Darnell Dockett Unveils New ‘Ridiculous’ Facemask

Darnell Dockett Unveils New 'Ridiculous' FacemaskImagine Darnell Dockett was asked how many bars he wanted on his facemask, to which he replied, “All of them.”

‘Design and motivation’

Of course, that kind of design draws comparisons to the other NFL player rocking bars on their facemasks. New York Giants defensive end Justin Tuck immediately comes to mind.

If you are wondering why Tuck decided to depart from the wide-open look of conventional helmets, it’s to protect his neck from being twisted by players grabbing at his facemask. The design and motivation behind the facemask was covered in a 2012 report over at Giants.com. In it, Tuck pretty much foretold the future.

‘Ridiculously over-designed’

“Everybody is like, ‘Can I get that facemask?’ No, it’s exclusive to me, no one else can have it,” Tuck said. “But it’s a copycat league in everything people do so I wouldn’t be surprised if there are a few of those floating around before we play.”

Yahoo! Sports reports the grill comes by way of Bad-Ass Masks. They call this version the “Freight Train” over at their Facebook page. Brace yourselves—ridiculously over-designed facemasks are coming.

Do you like Darnell Dockett’s “ridiculous” facemask? Do you think he’ll wear it during the season?

Source: Gabe Zaldivar, Bleacher Report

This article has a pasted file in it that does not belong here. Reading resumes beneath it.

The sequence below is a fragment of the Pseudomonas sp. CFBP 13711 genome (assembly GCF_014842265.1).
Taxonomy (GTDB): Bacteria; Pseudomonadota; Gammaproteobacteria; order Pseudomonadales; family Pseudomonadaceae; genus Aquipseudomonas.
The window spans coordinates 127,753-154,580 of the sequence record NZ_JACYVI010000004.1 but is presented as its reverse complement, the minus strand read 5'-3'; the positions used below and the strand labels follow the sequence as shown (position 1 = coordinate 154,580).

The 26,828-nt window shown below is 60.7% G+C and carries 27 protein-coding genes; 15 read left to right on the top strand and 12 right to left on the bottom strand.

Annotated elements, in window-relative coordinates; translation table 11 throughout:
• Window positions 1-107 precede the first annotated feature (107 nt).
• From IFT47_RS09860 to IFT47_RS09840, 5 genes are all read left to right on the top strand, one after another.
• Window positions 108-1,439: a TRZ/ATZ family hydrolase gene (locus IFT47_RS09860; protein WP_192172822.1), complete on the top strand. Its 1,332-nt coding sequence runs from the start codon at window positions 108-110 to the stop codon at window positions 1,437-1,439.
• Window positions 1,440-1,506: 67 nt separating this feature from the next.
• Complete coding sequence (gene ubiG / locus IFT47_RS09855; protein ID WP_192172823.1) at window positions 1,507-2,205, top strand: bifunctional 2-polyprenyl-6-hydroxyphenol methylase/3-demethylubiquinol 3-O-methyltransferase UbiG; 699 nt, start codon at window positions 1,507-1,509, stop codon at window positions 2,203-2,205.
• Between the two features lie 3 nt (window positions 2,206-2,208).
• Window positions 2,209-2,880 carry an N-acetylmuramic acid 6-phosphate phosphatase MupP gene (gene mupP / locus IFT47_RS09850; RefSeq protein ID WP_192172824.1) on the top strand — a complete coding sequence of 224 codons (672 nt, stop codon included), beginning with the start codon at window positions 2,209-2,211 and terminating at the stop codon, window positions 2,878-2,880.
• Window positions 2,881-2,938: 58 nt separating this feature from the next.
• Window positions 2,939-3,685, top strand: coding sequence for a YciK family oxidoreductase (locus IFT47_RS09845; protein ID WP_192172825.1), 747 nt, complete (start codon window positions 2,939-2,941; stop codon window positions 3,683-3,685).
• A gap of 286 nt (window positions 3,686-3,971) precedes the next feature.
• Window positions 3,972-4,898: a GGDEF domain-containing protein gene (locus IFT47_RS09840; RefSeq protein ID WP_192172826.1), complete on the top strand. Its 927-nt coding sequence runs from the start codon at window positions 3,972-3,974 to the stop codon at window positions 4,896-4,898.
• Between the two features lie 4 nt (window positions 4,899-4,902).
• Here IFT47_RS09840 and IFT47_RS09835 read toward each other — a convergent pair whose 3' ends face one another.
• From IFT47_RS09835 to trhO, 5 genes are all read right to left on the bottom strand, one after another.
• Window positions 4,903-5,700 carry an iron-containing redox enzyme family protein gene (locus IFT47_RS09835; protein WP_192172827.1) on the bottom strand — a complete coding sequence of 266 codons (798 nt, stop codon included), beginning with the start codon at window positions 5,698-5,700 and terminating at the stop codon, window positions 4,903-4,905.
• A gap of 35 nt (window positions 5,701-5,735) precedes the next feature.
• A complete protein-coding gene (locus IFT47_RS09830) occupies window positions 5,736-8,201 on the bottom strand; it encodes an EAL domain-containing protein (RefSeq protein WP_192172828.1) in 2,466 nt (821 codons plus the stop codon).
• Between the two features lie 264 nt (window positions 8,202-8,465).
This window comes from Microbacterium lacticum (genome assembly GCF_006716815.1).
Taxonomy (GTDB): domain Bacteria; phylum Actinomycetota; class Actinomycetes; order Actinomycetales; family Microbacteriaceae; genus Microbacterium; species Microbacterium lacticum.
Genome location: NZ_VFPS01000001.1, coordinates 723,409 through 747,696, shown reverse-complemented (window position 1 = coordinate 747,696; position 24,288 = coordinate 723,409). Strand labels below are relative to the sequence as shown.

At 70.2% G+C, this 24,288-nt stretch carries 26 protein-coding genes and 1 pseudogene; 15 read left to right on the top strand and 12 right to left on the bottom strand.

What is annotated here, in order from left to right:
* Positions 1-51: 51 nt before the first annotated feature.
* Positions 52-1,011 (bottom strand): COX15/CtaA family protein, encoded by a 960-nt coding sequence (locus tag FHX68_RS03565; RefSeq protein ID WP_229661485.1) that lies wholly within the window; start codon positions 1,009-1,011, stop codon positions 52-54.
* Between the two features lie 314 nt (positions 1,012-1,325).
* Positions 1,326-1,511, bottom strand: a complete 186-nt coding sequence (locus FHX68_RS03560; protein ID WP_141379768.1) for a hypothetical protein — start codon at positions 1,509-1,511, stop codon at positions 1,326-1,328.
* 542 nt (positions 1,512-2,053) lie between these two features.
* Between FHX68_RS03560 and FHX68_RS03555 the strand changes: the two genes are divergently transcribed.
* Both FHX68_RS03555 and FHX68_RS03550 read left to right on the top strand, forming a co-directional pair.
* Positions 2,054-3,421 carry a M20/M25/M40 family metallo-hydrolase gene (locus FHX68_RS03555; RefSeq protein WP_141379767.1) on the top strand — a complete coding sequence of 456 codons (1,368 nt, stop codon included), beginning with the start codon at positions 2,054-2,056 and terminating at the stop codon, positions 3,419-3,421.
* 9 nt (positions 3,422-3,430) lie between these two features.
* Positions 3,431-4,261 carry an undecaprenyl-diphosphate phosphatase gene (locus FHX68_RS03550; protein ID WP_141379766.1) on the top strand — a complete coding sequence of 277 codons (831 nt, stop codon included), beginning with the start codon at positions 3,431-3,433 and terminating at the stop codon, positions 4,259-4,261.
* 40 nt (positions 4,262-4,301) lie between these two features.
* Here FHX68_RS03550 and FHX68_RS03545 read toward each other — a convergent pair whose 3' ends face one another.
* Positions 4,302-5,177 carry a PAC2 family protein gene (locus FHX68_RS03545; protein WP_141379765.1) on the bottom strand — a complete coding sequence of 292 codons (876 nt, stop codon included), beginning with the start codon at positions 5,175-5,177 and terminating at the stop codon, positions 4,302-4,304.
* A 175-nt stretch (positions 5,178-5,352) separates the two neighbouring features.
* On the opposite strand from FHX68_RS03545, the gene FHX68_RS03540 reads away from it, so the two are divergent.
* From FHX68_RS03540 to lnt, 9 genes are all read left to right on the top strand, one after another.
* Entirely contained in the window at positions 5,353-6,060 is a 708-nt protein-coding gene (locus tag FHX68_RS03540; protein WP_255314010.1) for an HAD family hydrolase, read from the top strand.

Image: Business Insider

Facebook To Finally Add ‘Hashtag’ Feature

Facebook To Finally Add 'Hashtag' FeatureHashtags are coming to Facebook to help users better surface conversations.

‘Functional hashtags’

Support for the all-but-ubiquitous topic organization system was rumored in March and will roll out to a small percentage of users Wednesday. Facebook will roll out hashtags to more users in the coming weeks.

The social network wants to make it easier for users to find content already on Facebook, and functional hashtags are the first step.According to Facebook, many users already post hashtags anyway, so why not make them work? Hashtags will be both clickable and searchable, so, for example, topics like #NSALeaks or #NBAFinals will now exist.


Hashtags from other services, such as Instagram, are clickable as well. Users will also be able to compose posts directly from a hashtag feed and search results. That could make adding real-time content to specific streams easier than before.

Twitter user Chris Messina created in 2007 the hashtag as we know it today.

What do you think of Facebook rolling out the hashtag soon — cool or not? Feel free to dish out your opinion via the comment box below!

Source: Christina Warren, Mashable, CNN

Image: Social Ribbit